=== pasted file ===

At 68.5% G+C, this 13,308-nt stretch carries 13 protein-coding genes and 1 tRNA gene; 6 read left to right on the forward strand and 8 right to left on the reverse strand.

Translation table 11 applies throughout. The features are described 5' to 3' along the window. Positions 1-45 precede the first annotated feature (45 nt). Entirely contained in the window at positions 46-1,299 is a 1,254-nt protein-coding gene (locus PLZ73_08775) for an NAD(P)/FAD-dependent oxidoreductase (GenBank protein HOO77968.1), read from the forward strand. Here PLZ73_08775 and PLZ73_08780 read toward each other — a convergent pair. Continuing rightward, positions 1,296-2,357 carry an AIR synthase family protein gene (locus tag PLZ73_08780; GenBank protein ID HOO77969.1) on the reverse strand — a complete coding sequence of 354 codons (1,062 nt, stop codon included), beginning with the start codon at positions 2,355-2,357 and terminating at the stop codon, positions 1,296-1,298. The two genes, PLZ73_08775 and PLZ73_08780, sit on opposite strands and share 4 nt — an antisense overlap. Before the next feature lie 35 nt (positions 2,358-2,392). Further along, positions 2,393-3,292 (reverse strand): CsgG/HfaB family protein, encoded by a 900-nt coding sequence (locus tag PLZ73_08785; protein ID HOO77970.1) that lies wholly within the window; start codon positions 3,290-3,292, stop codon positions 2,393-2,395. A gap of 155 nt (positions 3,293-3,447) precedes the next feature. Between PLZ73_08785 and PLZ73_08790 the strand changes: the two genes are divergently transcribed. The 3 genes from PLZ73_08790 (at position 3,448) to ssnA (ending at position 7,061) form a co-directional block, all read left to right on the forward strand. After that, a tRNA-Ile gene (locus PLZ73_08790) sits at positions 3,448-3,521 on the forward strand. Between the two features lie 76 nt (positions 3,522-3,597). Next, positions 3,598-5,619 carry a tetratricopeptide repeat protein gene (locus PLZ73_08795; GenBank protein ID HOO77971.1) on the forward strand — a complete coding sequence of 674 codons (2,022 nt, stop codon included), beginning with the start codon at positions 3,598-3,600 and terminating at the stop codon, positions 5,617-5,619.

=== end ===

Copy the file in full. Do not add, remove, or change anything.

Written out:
At 68.5% G+C, this 13,308-nt stretch carries 13 protein-coding genes and 1 tRNA gene; 6 read left to right on the forward strand and 8 right to left on the reverse strand.

Translation table 11 applies throughout. The features are described 5' to 3' along the window. Positions 1-45 precede the first annotated feature (45 nt). Entirely contained in the window at positions 46-1,299 is a 1,254-nt protein-coding gene (locus PLZ73_08775) for an NAD(P)/FAD-dependent oxidoreductase (GenBank protein HOO77968.1), read from the forward strand. Here PLZ73_08775 and PLZ73_08780 read toward each other — a convergent pair. Continuing rightward, positions 1,296-2,357 carry an AIR synthase family protein gene (locus tag PLZ73_08780; GenBank protein ID HOO77969.1) on the reverse strand — a complete coding sequence of 354 codons (1,062 nt, stop codon included), beginning with the start codon at positions 2,355-2,357 and terminating at the stop codon, positions 1,296-1,298. The two genes, PLZ73_08775 and PLZ73_08780, sit on opposite strands and share 4 nt — an antisense overlap. Before the next feature lie 35 nt (positions 2,358-2,392). Further along, positions 2,393-3,292 (reverse strand): CsgG/HfaB family protein, encoded by a 900-nt coding sequence (locus tag PLZ73_08785; protein ID HOO77970.1) that lies wholly within the window; start codon positions 3,290-3,292, stop codon positions 2,393-2,395. A gap of 155 nt (positions 3,293-3,447) precedes the next feature. Between PLZ73_08785 and PLZ73_08790 the strand changes: the two genes are divergently transcribed. The 3 genes from PLZ73_08790 (at position 3,448) to ssnA (ending at position 7,061) form a co-directional block, all read left to right on the forward strand. After that, a tRNA-Ile gene (locus PLZ73_08790) sits at positions 3,448-3,521 on the forward strand. Between the two features lie 76 nt (positions 3,522-3,597). Next, positions 3,598-5,619 carry a tetratricopeptide repeat protein gene (locus PLZ73_08795; GenBank protein ID HOO77971.1) on the forward strand — a complete coding sequence of 674 codons (2,022 nt, stop codon included), beginning with the start codon at positions 3,598-3,600 and terminating at the stop codon, positions 5,617-5,619.